Dawn MacNutt
35dm Praise South
inflorescence and reed, 19.5” x 5.5” x 3.5,” 2007 

47dm Praise North
willow, 24.75”x 13”x 5.5,” 2018
Dawn MacNutt 35dm Praise South, inflorescence and reed, 19.5” x 5.5” x 3.5,” 2007; 47dm Praise North, willow, 24.75”x 13”x 5.5,” 2018

Aleksandra Stoyanov, also known as Sasha, was our third artist in September. She once told us that her Influence began as a child as she was not very healthy. She spent a lot of time in the hospital, and this further influenced her understanding of people and life itself. “When I keep threads in my hands I feel that they are ground, the grass, that there is life in them. The feeling of thread in my hands is the first appeal for me to begin working on a new piece.”

Aleksandra Stoyanov
9as Reflection
wool, plexiglas
8” x 8.125” x 3.375, 2004
photo by Tom Grotta
Aleksandra Stoyanov, 9as Reflection wool, plexiglas 8” x 8.125” x 3.375, 2004

Chiyoko Tanaka once told us that the act of weaving, as the weft threads accumulate one by one, is a representation of time passing away; texture acting as the locus of the present time. It was such a profound way of explaining that, “Placing the fabric on the ground, I trace out the ground texture and surface of the fabric. The act of tracing is a transformation of time coherence into space, and grinding is the transformation of space coherence into time.” 

Chiyoko Tanaka
68cht Mud-Dyed Cloth - Ocher. White Mud Dots,
handwoven ramie, mud-dyed rubbed with stone and
mud dots, 21.375” x 46.5” x 3,” 2018
photo by Tom Grotta
Chiyoko Tanaka, 68cht Mud Dyed Cloth-Ocher. White Mud Dots, handwoven ramie, mud dyed rubbed with stone and mud dots, 21” x 46.5” x 3”, 2018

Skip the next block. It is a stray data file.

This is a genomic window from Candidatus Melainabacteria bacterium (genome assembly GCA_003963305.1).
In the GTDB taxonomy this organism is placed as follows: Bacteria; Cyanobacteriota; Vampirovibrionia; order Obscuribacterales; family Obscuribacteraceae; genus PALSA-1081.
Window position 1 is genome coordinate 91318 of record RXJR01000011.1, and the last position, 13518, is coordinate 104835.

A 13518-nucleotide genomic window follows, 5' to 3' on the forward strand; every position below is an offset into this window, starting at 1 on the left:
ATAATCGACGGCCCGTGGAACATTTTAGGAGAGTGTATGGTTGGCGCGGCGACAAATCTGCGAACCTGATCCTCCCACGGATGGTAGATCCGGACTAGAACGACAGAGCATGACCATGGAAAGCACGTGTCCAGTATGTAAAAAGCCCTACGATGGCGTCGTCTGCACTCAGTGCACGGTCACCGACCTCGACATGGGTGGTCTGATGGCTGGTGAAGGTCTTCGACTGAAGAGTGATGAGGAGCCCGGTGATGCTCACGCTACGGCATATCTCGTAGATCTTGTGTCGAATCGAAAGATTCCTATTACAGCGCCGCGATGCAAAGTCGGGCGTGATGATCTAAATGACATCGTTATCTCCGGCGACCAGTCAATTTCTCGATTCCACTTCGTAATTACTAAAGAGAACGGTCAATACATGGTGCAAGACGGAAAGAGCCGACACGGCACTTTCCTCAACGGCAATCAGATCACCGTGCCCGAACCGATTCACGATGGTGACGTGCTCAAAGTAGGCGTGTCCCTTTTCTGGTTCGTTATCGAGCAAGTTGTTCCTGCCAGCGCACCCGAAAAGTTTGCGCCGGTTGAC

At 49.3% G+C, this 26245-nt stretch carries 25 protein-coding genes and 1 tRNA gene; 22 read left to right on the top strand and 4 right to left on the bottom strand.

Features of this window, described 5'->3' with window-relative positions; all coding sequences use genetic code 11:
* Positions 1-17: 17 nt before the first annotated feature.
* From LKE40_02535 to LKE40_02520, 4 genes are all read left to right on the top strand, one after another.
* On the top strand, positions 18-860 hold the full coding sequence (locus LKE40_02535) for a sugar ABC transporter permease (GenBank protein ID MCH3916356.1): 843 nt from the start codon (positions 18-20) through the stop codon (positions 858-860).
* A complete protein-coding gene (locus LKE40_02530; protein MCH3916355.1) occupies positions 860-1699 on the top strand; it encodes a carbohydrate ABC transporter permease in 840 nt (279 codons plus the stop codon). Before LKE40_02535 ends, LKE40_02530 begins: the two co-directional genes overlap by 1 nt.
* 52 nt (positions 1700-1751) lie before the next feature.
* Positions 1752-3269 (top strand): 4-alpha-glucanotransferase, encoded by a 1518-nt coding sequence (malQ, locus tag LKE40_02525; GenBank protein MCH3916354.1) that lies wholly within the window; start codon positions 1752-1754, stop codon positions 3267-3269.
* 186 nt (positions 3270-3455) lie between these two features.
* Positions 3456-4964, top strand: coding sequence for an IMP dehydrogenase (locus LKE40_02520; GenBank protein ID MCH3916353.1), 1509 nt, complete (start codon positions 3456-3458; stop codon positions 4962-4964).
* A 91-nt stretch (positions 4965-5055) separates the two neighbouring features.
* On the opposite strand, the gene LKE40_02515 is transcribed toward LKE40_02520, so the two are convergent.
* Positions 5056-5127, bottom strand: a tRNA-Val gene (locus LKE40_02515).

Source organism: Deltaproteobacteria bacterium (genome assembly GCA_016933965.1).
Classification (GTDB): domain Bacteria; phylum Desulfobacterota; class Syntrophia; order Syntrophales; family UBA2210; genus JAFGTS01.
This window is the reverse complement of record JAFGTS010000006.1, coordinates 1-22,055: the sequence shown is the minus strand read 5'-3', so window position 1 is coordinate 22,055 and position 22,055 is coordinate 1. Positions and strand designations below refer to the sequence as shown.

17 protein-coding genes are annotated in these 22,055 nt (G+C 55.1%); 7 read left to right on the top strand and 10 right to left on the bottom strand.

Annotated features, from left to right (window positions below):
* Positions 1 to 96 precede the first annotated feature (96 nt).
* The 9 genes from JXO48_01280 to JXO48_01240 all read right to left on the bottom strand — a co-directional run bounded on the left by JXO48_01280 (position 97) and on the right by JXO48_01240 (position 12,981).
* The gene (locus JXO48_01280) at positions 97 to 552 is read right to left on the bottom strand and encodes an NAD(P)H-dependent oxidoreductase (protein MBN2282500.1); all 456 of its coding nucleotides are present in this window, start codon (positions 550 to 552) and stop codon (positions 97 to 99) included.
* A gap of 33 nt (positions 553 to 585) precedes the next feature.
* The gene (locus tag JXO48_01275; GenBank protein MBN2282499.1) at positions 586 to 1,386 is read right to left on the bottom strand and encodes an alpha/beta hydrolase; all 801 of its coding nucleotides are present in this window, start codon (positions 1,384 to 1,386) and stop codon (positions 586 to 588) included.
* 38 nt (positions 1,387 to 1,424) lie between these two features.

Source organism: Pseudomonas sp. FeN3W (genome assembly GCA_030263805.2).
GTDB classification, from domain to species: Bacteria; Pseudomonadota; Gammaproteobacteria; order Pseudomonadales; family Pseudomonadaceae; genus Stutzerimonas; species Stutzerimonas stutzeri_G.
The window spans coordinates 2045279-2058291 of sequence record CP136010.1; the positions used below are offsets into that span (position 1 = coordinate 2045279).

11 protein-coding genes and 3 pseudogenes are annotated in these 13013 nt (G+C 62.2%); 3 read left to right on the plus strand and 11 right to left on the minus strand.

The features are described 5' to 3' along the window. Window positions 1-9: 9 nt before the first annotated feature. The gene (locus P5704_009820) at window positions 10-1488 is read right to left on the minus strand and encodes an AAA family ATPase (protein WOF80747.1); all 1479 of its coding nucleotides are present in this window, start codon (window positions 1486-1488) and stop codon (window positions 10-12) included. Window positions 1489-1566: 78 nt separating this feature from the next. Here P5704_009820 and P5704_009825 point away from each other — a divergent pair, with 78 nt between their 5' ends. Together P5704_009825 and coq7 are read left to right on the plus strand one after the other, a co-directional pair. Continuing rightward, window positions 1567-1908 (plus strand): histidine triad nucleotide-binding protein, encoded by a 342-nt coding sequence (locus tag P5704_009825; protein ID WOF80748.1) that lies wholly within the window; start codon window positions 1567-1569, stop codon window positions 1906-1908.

We wrapped up September with Jiro Yonezawa and his warm tones that fit perfectly with the fall colors appearing now all over the world. Of this series of work, Yonezawa has said that the curves have the movement of wind. As it blows through the forest, you can hear the rustling of the leaves as it passes by all living creatures.

Jiro Yonezawa
90jy Meteorite, Bamboo, steel, urushi laquer, 9” x 15” x 11”, 2019. Photo by Tom Grotta
90jy Meteorite, Jiro Yoezawa, Bamboo, steel, urushi laquer , 9” x 15” x 11”, 2019

“For anyone who lives in the oak-and-maple area of New England, there is a perennial temptation to plunge into a purple sea of adjectives about October,” says Hal Borland. We look forward to this October and all the wonderful artists we will feature in New This Week, stay tuned!


Art Assembled: New This Week March

Shades of Green, Dawn MacNutt, twined willow, paint 63.75”x 23” x 20”, 2008

We started off the month of March with a beautiful willow sculpture by Dawn MacNutt. Like many of Macnutt’s pieces, Shades of Green is an interpretation of universal human form. In creating her work, MacNutt draws inspiration from ancient human forms that were present in ancient times, as well as humans and emotions in the present.

Harmony of Yin Yang I, Shin Young-Ok , mosigut (fine threads made of the skin of ramie plant) linen & ramie threads. Korean ramie fabric, 24.875″ x 24.625″ x 1.5″, 2014.

For the second week of March, we broke the status quo and shared a walkthrough of our online Artsy exhibition An Unexpected Approach: Exploring Contemporary Asian Art. The video, which can be viewed on our Instagram, Facebook or YouTube channel, presents viewers from all over the world an opportunity to see an assortment of astonishing Asian-inspired art. If you are curious about a piece in the video walkthrough make sure to check out the exhibition Artsy page HERE, or give us a call.

Water Is Eternity, Keiji Nio, woven and braided nylon, 4.5″ x 4.5″ x 3.74″, 2009. 9th triennale internationale des mini-textiles – Angers 2009.